Upcoming Exhibits

Harper Lee: To Kill a Mockingbird

  • The Stratford Perth Museum is proud to partner with the Monroe County Museum to present Harper Lee: To Kill a Mockingbird exhibit for the summer of 2018. This is the first travelling exhibit ever created by the museum in Monroeville, Alabama.
  •  This original and exclusive exhibit turns the pages of one the world’s most loved novels.
  • The iconic book is arguably one of the most enduring written works of our time and is as relevant today as it was in the 1930s when it was set and in the 1960s when it was published and despite dealing with an uncomfortable subject it has been a must read and loved book for generations.

    Portrait of American novelist Harper Lee smokes a cigarette as she sits on the porch of her parents home, Monroeville, Alabama, May 1961. Lee’s novel ‘To Kill a Mockingbird’ was award the 1961 Pulitzer Prize in Fiction the previous month. (Photo by Donald Uhrbrock/The LIFE Images Collection/Getty Images)

  • Similarly, the famous movie, which was so loyal to the plot of the novel, holds a special place in cinematic history and for many Gregory Peck will forever be Atticus Finch.
  •  The exhibit examines that phenomenon – a book that is so important to individuals, holds a special place in American culture and is remarkably popular around the world having sold 30 million copies in 40 languages?
  • Thousands of people flock to Harper Lee’s hometown of Monroeville and the Monroe County Museum each year to see the exhibit Harper Lee: In Her Own Words. The museum is in the courthouse that was the setting for the climax of the movie.
  • The Stratford Perth Museum is very proud of its partnership with the Monroe County Museum and to be able to present this exhibit in 2018.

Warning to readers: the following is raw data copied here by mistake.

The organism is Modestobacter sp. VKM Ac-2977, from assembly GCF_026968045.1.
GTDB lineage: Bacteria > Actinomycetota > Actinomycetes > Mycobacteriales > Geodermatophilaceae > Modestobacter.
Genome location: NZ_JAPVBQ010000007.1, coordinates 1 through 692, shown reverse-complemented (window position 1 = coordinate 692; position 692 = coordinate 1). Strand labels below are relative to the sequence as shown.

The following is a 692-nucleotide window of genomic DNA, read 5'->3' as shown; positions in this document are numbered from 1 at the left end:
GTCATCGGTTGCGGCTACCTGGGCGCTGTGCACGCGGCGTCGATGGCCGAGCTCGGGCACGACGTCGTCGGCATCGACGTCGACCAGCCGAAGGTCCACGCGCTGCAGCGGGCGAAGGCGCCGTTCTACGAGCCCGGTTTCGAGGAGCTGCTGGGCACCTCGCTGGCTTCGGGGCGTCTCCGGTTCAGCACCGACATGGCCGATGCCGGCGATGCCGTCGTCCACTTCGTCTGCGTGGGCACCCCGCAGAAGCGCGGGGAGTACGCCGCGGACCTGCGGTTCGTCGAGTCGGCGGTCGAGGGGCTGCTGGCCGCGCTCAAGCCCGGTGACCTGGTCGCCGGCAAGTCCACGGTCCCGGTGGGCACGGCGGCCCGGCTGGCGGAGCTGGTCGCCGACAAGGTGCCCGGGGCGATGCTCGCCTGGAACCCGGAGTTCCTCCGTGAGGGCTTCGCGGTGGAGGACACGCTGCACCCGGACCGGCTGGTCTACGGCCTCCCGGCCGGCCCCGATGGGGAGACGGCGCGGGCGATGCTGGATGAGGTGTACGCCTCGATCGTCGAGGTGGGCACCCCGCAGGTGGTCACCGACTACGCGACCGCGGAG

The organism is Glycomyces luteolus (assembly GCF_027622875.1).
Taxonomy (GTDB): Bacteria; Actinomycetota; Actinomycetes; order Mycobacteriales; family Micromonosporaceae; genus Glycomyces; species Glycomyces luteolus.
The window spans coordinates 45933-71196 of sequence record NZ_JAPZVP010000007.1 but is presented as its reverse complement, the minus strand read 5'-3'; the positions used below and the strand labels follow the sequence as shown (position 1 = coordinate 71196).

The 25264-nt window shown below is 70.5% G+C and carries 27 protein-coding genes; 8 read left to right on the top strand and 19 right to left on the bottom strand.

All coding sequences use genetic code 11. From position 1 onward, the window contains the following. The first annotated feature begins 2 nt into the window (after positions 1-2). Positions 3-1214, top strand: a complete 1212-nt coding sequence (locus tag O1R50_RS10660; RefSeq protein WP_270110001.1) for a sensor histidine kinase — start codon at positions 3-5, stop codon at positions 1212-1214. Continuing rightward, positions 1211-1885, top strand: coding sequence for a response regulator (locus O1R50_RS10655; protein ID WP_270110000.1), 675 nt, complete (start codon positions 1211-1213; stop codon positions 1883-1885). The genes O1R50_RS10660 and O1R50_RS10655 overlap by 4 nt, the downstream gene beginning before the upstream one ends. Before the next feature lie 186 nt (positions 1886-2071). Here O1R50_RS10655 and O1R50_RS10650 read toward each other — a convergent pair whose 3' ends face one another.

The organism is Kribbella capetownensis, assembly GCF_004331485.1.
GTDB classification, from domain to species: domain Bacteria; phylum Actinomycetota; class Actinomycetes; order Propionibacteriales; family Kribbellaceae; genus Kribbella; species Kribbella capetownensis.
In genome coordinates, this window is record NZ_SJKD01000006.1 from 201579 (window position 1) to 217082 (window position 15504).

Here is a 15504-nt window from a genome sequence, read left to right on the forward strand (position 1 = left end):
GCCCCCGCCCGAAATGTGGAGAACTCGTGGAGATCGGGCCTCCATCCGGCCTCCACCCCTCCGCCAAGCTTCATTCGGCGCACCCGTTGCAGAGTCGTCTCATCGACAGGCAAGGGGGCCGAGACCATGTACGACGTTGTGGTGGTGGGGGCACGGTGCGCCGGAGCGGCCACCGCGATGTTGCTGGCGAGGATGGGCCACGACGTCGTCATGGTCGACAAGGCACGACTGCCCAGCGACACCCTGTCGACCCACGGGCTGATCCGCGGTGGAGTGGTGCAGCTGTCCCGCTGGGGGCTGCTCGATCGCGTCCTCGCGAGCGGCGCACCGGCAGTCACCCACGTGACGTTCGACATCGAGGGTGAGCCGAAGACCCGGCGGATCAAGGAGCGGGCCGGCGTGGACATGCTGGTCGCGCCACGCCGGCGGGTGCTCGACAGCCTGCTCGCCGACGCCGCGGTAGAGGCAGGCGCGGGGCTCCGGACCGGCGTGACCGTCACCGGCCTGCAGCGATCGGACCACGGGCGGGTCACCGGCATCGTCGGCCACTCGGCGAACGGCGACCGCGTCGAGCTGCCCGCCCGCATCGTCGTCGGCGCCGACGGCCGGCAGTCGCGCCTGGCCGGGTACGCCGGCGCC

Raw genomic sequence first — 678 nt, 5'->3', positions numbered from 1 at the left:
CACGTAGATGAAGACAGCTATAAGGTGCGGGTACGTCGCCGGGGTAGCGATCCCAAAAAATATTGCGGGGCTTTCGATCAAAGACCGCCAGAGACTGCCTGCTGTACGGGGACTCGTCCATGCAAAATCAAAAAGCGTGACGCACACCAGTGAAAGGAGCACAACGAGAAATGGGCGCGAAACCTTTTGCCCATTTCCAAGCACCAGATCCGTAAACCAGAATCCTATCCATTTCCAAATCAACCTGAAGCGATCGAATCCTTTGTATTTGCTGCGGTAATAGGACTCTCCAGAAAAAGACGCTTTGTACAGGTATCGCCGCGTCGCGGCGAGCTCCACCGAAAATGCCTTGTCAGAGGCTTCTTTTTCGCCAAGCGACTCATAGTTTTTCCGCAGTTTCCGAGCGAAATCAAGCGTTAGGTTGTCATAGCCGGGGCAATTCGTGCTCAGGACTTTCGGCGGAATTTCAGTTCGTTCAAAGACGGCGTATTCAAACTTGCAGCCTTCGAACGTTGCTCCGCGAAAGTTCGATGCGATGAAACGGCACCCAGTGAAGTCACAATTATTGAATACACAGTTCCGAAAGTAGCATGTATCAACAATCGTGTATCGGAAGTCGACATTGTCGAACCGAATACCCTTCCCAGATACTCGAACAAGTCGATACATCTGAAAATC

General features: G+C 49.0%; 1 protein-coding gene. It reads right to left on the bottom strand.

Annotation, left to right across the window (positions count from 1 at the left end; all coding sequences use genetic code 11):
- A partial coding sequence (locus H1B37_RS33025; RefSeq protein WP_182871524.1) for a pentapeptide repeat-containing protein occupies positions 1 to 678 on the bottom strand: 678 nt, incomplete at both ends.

• Stratford Festival: Such Stuff as Dreams…

“Such Stuff as Dreams Are Made On” recounts the story of the initial years of Stratford’s Shakespearean Festival, when performances were held in a tent. In 1952, over a period of only 18 months, Tom Patterson’s long-held dream to present Shakespearean drama in his hometown progressed from idea to reality. The plots, the plans, the people and the plays that transformed Stratford from a railway hub to the City that hosts North America’s largest classical repertory theatre company are showcased in this exhibit.
 
A collaboration with the Stratford Festival Archives, this exhibit highlights the Festival’s history, important artefacts, costumes and props, as well as the actors, directors, designers and artisans that create magic on stage.
 
The name “Stratford” by itself would likely not have justified the establishment of a Shakespearean Festival in the city.   In the early 1950’s Stratford was a railway town of about 19,000 souls.
 
For 80 years, the Grand Trunk and Canadian National Railways had employed close to half its population. As an industrial centre at a railway hub, it was home to furniture manufacturers, textile mills, machine plants and bottling. But it had one of the most extensive and beautiful parks systems in Canada.
 
The passion and persistence of local citizens in the first half of the 20th century for their beautiful city set the stage for the eventual crowning of these parks with Stratford’s Shakespearean Festival Theatre.